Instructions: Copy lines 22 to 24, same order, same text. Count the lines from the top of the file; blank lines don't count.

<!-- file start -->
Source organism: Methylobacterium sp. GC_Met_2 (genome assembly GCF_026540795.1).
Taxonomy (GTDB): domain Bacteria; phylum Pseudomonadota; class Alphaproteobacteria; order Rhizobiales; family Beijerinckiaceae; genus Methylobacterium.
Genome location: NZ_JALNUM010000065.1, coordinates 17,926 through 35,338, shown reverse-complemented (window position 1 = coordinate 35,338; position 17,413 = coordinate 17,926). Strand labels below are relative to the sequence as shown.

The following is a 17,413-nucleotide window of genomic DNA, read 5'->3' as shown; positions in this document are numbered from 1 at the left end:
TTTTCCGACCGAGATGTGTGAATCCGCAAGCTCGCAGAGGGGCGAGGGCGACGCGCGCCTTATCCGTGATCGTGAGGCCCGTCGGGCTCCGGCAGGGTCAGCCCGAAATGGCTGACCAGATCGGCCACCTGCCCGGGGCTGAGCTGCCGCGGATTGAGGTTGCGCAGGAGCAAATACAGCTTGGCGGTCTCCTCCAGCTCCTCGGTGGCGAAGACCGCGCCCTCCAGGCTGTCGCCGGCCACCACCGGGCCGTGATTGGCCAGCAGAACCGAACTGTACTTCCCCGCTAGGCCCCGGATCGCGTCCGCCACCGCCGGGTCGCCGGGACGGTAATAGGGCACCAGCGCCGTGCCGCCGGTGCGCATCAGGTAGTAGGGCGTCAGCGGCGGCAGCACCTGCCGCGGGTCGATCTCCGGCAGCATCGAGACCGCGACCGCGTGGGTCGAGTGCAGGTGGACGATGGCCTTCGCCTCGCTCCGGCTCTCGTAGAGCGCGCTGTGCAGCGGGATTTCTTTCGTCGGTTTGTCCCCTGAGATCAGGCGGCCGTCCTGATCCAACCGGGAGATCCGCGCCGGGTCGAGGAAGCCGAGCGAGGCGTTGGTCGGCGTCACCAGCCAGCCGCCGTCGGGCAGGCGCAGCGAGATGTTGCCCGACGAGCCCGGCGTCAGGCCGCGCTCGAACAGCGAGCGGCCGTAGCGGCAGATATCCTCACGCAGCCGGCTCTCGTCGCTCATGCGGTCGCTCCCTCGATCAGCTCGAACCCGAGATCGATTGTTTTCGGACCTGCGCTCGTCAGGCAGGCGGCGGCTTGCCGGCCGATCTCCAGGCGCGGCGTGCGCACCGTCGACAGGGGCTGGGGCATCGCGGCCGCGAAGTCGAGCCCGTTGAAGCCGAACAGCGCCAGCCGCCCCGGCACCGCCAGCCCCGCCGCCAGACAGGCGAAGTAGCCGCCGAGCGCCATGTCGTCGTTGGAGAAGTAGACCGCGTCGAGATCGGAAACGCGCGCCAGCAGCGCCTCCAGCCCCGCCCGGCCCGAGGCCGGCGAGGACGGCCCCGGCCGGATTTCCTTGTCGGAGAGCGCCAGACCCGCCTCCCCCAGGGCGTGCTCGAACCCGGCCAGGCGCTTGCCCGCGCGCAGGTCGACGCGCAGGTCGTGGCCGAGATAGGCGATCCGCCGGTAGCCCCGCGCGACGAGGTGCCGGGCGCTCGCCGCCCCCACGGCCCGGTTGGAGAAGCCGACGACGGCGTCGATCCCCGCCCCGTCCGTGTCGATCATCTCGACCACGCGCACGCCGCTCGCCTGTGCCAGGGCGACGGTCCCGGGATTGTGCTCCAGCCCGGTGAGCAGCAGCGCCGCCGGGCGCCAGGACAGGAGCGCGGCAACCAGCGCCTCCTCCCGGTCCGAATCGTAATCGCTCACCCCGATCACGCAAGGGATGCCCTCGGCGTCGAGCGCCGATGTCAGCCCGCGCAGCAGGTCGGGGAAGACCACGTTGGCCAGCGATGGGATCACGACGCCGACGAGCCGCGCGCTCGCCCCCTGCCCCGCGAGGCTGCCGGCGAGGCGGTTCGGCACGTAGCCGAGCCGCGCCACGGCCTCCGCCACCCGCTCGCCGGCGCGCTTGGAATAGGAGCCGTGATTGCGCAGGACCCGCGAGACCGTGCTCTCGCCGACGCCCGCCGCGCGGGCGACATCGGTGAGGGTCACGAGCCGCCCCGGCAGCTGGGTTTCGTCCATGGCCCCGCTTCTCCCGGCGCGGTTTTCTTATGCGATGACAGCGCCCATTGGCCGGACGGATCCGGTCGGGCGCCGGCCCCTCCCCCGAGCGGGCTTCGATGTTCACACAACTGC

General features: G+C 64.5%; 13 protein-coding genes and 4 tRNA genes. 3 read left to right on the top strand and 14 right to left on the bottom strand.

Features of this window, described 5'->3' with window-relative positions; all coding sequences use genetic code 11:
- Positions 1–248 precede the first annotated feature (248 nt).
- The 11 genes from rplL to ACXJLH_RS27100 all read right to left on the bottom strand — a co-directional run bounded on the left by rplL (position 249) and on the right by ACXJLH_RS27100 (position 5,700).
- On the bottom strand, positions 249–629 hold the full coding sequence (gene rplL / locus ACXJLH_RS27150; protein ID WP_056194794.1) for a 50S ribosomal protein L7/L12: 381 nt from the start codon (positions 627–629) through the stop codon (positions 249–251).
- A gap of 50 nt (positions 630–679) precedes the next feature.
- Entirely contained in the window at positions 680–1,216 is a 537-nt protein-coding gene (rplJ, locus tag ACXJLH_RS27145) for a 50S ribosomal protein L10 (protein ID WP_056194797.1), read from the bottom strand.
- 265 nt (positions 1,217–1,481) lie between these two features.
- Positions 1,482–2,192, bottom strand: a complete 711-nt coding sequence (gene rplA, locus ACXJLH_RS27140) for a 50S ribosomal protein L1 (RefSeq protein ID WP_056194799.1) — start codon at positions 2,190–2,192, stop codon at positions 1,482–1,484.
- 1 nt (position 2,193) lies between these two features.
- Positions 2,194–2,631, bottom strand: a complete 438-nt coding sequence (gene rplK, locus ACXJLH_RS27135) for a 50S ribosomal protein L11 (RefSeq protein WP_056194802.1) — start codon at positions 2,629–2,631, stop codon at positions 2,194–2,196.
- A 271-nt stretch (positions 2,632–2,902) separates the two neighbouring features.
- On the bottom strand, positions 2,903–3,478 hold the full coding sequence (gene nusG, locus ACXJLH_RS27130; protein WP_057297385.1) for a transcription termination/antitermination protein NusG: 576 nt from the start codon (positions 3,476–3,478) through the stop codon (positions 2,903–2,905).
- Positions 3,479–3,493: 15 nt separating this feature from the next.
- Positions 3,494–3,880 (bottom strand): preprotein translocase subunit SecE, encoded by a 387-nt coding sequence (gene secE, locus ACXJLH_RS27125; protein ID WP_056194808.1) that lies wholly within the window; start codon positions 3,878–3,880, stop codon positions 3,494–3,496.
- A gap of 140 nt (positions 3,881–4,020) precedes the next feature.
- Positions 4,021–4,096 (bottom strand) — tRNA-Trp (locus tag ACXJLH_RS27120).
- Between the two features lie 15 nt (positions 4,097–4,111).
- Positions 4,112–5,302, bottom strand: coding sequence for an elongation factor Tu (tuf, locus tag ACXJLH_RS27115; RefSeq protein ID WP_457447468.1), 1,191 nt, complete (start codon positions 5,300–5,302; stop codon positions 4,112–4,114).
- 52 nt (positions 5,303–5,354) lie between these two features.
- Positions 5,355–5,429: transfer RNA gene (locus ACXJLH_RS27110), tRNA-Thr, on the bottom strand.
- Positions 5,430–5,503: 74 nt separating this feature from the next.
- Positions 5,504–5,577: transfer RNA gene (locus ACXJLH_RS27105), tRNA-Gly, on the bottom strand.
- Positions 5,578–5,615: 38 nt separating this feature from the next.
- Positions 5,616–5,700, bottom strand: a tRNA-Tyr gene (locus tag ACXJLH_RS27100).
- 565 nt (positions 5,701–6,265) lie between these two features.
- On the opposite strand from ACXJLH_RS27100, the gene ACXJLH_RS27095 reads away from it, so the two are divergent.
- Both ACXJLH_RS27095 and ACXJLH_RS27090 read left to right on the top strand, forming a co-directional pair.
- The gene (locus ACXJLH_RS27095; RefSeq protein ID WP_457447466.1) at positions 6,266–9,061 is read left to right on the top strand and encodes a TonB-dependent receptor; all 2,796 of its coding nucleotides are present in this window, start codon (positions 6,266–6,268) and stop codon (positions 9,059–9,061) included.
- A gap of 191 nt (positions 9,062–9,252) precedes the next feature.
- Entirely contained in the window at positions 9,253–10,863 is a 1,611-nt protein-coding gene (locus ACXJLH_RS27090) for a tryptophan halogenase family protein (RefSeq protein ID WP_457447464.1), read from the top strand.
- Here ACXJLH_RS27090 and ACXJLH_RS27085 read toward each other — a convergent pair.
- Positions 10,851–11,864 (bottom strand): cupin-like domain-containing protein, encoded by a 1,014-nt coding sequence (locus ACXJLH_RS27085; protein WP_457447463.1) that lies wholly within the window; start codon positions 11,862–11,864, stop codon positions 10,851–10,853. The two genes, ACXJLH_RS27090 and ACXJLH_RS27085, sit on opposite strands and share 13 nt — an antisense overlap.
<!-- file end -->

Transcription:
- Positions 4,021–4,096 (bottom strand) — tRNA-Trp (locus tag ACXJLH_RS27120).
- Between the two features lie 15 nt (positions 4,097–4,111).
- Positions 4,112–5,302, bottom strand: coding sequence for an elongation factor Tu (tuf, locus tag ACXJLH_RS27115; RefSeq protein ID WP_457447468.1), 1,191 nt, complete (start codon positions 5,300–5,302; stop codon positions 4,112–4,114).